Should Robots Pay Taxes?
If a robot takes a person’s job, should that robot pay income taxes? It is a question that is increasingly being debated in relation to the impact of automation on employment, and many have suggested that such a tax could help to address inequality and alleviate the social and economic pressures wrought by the shift towards the automation of labor. But experts agree that there is not a clear-cut answer.
As reliance on automation and smart technologies continues to grow, reliance on automated labor will only increase. A widely cited study conducted by economists David Autor and David Dorn found that as computers increasingly substitute low-skill workers performing routine tasks, such as basic accounting and book-keeping, clerical work, and certain kinds of repetitive production, it will lead to a kind of ‘hollowing out’ of the middle class, with employment opportunities increasingly concentrated at the low and high-skill ends of the spectrum. In a 2015 study, Oxford researchers Carl Frey and Mike Osborne actually found that 47 percent of jobs categories in the US are vulnerable to the effects of automation.
The problem is that if large swaths of people are left unemployed as the world gradually becomes more reliant on automation, it will erode countries’ tax bases. Without income tax revenue, it will become increasingly challenging for countries to balance their budgets while still provisioning key public goods like healthcare and education. That’s why some—including American business magnate and investor Bill Gates—have been pushing the idea that robots should indeed pay taxes.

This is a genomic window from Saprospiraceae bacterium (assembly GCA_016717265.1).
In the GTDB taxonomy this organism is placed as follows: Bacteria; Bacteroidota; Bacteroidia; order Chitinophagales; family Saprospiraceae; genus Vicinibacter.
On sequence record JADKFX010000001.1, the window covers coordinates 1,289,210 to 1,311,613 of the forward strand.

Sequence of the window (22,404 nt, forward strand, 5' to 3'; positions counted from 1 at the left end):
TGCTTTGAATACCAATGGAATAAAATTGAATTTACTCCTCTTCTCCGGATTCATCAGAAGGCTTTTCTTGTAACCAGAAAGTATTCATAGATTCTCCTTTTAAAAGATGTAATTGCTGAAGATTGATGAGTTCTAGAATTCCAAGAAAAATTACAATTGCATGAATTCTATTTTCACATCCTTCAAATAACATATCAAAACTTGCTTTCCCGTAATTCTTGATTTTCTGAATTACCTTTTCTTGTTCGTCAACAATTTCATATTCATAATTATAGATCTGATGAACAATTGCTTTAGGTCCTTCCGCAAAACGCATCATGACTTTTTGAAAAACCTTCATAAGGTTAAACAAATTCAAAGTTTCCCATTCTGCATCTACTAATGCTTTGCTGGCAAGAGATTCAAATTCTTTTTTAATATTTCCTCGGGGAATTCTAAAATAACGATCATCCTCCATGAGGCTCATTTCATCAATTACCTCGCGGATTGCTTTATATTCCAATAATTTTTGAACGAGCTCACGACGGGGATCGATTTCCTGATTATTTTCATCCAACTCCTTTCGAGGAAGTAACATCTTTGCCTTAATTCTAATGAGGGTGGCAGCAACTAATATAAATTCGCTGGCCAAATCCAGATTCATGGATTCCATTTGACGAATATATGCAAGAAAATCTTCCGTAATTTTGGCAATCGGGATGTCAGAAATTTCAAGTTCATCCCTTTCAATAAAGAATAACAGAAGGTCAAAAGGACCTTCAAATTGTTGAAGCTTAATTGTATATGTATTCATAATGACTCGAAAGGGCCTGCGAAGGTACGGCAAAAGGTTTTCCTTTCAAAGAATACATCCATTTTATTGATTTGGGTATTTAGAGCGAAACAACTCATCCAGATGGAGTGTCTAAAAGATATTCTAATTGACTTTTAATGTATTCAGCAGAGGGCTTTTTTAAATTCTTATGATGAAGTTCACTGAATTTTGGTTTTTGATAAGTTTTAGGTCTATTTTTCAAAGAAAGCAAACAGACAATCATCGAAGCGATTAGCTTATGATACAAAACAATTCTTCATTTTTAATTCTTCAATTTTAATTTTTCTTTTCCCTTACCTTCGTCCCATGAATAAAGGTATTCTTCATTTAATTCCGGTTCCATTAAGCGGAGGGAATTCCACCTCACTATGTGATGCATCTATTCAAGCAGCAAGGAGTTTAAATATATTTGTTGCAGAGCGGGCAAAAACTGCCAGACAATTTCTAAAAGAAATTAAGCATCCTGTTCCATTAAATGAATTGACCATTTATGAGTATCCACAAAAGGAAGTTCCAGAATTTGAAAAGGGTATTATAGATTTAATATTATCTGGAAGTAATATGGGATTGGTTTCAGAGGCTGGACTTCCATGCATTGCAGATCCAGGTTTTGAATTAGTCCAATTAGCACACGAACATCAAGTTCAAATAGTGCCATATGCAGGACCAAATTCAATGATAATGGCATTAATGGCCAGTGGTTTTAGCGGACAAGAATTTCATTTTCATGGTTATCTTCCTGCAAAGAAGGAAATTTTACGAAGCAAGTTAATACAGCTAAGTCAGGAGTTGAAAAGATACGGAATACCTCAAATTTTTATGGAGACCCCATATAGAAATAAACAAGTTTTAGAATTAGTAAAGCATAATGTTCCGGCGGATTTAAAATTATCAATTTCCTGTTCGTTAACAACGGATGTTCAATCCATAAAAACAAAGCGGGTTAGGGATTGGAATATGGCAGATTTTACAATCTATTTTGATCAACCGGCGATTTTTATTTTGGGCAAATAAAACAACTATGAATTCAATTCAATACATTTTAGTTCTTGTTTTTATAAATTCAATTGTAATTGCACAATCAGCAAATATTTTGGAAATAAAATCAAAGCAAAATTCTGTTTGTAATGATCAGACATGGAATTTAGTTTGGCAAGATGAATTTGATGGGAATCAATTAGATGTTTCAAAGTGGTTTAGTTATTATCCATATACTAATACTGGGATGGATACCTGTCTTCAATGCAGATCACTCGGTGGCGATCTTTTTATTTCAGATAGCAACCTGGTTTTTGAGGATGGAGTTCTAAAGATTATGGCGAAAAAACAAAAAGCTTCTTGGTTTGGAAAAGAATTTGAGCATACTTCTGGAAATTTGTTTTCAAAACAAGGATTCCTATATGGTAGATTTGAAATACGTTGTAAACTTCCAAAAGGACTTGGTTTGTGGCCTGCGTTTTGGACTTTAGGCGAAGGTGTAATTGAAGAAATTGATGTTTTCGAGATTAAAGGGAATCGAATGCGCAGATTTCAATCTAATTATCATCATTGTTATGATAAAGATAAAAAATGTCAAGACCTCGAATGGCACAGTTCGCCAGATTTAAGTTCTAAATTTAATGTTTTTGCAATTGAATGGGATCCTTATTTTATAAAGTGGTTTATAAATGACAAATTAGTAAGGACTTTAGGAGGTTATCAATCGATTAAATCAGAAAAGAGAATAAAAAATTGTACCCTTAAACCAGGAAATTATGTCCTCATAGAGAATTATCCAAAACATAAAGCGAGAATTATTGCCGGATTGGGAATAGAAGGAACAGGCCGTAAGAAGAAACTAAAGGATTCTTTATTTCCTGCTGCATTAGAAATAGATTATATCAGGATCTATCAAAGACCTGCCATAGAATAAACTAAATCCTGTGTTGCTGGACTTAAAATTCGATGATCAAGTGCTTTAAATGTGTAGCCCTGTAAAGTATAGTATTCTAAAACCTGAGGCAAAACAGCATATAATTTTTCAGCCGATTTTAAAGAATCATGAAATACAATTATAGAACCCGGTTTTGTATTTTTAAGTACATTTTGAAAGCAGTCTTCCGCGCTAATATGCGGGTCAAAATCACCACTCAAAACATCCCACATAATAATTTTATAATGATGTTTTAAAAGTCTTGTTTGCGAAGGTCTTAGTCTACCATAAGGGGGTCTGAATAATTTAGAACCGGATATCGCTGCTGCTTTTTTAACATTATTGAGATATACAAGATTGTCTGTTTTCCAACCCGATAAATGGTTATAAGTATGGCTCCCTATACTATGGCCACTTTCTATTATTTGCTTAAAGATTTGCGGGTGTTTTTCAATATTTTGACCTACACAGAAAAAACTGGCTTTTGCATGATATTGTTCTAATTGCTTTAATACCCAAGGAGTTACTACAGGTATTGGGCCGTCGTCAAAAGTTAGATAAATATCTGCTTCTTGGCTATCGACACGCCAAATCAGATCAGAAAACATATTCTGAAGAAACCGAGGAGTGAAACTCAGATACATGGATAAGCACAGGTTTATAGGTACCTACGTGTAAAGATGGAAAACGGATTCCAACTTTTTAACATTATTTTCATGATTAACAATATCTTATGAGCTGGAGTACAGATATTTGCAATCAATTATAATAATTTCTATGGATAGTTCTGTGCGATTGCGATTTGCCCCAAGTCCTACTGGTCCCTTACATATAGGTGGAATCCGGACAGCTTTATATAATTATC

“Right now, the human worker who does, say, $50,000 worth of work in a factory, that income is taxed and you get income tax, social security tax, all those things. If a robot comes in to do the same thing, you’d think that we’d tax the robot at a similar level,” Bill Gates said in a recent interview with Quartz. “You can’t just give up that income tax. Some of it can come on the profits that are generated by the labor-saving efficiency there. Some of it can come directly from some type of robot tax.”
Gates went on to suggest that the money collected from this kind of taxation should be appropriated to communities whose workforces have been hit hardest by automation in order to fund labor force retraining, among other things.
However, while the proposal of taxing a robot is certainly an intriguing one, it does present a number of challenges. First of all, it has been pointed out that the definition of what constitutes a robot isn’t exactly straightforward.
“There are enormous problems in operationalizing the idea of a robot tax,” Jim Stanford, economist and director of the Centre for Future Work, told the Guardian. “There are endless possibilities for evading and gaming that kind of system; for example, by incorporating the ‘robot’, however that is defined, into other kinds of capital equipment.”
So, are we likely to see a robot tax in the future? Well, the answer, for now, is probably not anytime soon. In order for such a tax to materialize, there would need to be a clear framework put in place to resolve uncertainties, something which would only emerge from cohesive and sustained government engagement around the issue—and for now, that looks to be a long way off.
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